Tuesday, October 11, 2011

How to write a good Javascript widget

Writing a Javascript widget is almost easy but I learnt at my expense that it may be tricky. So I wrote some simple rule that help to do the job well.

1 - keep in mind: progressive ehnancement
I already wrote about it, just a recap: write html semantically correct (your mark up MUST have sense even WITHOUT Javascript)
2 - do not use inline styling (use CSS)
When your script are about to create your widget, find the outermost element and give to it a specifical class. Then do not attach style directly to the DOM elements, instead use CSS.
In this way you can customize the style of your widget without touching a single line of Javascript.
3 - avoid FOUC
Usually you modify the DOM after it is loaded. That way you may see the page while change. This is called FOUC (flash of unstyled content). You can avoid this hiding the DOM nodes you are about to change (using CSS) and show after (using Javascript).
Just a suggestion: you can use a noscript tag to show what you have hidden before in case Javascript is not enabled.
4 - use a library
A library like jQuery helps a lot with the DOM manipulation, It helps to forget the differences between the browsers. You can find a thorough guide to make a plugin here.
5 - do not calculate size and position during the widget creation
You can't assume what part of your page will be displayed and when. So you can't calculate position and size of elements at creation time. An example: I used this spinner widget on my application (http://btburnett.com/spinner/example/example.html). The widget calculates the input dimension and adds a lot of on-line styling for the little arrows. But in my application display the widget inside an hidden tab and all the size calculation returns wrong results.

Javascript script injection

Javascript script injection is a tecnique that has two main uses. You can use to load and execute a script in asynchronous way and to build a sort of ajax call without using the xmlhttprequest object.
How the browser work
Before showing how this tecnique works, let me explain how the javascript is loaded and executed in the browser.
The main concept is that there is multiple threads for downloading the resources (a limited number for every subdomain) but only one thread of execution renders the page and execute the javascript code.
The first thing a browser does when loading a page is starts to parse the page and create the DOM tree. When it meet an inline script this is executed right away (even if the DOM tree is not completely loaded). When the parser met an external resource, it stops and download them (mainly stylesheets, and external javascripts. Images are loaded asynchronously).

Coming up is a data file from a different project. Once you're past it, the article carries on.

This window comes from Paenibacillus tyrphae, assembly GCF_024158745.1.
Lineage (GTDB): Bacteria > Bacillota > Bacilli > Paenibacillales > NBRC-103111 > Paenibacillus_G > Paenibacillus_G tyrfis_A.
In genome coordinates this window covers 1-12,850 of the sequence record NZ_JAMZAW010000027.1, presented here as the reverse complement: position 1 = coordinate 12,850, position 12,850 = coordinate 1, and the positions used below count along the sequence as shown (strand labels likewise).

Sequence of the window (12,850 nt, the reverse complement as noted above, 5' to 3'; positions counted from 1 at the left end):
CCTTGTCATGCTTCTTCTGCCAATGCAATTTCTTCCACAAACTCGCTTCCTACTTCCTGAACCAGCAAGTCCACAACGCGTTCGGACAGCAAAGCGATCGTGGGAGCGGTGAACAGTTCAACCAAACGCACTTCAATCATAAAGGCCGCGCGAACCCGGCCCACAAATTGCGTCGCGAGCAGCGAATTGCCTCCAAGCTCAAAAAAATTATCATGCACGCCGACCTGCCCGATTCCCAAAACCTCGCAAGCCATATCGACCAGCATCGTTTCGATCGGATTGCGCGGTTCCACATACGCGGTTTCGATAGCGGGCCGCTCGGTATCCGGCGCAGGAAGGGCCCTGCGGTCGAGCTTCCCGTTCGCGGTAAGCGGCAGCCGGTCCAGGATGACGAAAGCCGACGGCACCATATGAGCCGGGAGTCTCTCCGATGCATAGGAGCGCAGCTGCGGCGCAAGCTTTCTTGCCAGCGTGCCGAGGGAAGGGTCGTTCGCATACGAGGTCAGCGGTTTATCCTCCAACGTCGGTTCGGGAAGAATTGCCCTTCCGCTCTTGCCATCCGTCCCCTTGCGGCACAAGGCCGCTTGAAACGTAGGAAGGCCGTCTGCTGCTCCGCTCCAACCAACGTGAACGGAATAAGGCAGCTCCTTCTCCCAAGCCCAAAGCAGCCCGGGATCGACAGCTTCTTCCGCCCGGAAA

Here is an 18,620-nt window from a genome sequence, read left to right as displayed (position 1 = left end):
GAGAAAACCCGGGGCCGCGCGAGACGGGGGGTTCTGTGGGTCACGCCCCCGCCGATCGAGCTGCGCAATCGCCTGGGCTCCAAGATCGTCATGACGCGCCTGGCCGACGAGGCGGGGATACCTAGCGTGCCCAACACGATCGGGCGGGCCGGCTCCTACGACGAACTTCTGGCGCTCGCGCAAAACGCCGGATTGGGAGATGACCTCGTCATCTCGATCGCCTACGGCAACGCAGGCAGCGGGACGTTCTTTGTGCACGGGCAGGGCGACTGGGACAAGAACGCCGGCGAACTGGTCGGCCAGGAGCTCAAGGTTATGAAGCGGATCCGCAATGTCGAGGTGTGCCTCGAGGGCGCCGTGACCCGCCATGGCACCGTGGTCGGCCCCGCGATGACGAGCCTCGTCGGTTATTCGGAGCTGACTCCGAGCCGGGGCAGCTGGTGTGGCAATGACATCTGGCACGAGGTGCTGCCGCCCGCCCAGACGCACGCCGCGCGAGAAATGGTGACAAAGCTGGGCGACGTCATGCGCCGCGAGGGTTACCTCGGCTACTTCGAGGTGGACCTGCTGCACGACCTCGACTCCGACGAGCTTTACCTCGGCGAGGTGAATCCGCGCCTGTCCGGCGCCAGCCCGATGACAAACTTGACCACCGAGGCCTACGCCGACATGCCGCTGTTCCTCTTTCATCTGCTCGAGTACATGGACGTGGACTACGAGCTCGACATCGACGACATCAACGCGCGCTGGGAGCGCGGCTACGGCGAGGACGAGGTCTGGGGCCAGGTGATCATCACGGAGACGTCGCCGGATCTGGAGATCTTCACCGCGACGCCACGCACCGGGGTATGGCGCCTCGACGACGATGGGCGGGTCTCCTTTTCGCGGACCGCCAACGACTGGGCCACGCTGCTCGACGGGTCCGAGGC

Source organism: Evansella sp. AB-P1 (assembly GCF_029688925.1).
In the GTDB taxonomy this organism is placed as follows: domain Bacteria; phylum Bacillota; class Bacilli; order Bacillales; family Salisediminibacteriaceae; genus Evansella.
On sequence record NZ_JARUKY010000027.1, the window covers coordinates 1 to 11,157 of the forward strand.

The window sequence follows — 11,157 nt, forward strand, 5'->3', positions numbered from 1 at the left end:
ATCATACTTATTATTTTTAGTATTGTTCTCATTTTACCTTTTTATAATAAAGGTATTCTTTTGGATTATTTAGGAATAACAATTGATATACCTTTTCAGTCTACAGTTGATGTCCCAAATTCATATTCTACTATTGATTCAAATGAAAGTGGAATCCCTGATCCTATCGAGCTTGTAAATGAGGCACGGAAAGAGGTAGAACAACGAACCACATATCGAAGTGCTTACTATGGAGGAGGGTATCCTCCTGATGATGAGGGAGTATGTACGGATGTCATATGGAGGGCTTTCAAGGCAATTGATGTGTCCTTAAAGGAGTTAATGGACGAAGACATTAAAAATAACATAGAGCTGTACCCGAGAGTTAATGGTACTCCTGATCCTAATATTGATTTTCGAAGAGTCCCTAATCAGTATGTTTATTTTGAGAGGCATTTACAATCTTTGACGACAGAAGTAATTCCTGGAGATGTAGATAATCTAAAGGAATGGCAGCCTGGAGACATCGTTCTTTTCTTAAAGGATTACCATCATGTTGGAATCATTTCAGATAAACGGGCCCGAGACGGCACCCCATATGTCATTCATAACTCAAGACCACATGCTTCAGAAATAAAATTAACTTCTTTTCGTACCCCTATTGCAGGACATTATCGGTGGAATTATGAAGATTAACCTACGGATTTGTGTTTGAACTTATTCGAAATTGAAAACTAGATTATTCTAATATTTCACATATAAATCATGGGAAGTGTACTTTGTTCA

It's usually a good idea to put your script inside a function executed when the DOM is fully loaded, for example the onload event or jquery's ready event.
The external resources are executed as soon as they are loaded, in the order they appear in the page. Since the execution of code and page rendering use the same thread, during the scripts execution and  loading the page stops to render and become unresponsive.
Download scripts asynchronously
Javascript injections permits to load a script asynchronously and execute just after loaded. This technique use DOM manipulation to inject a script node in the DOM tree:
var script = document.createElement('script');
script.setAttribute('src', 'script.js');    // load the script
This technique has some limitation: if you use it to download more than one script the order execution is not guaranteed. Some browser execute the code in order, others execute the code as the download is finished.
There are many Javascript libraries trying to generalize this approach: give a look to YEPNOPE, LABJS, REQUIRE.JS (they use other techniques as well).
Another useful way to use this technique is to inject a call to a URL that respond with a JSONP.
var script = document.createElement('script');
script.setAttribute('src', url + '?callback=handler');
// load the script
function handler(data){
//do stuff with data
A JSONP is a JSON wrapped inside a function call. For example:
handler({...various data...});
The script tag execute the code (using our handler). This is a clever hack but it has some drawbacks:

  • the way the callback is defined pollutes the namespace (It must be a window attribute)
  • the data can be sended using GET method and urlencoded (a limited amount of data)
  • downloading a file this way triggers many "busy indicators": the various way the browser has to say "I'm not finished yet". Read something of Steve Souders to learn more ...

A more "appropriate" tecnique to make cross site ajax request is CORS (but is not yet widely used).
Not only Javascript
I read an interesting post of Stoyan Stefanov who investigates the injection of stylesheets .
To say the truth the browsers load dinamically every type of external resources ....  this is how the browser works ... and it's amazing :-)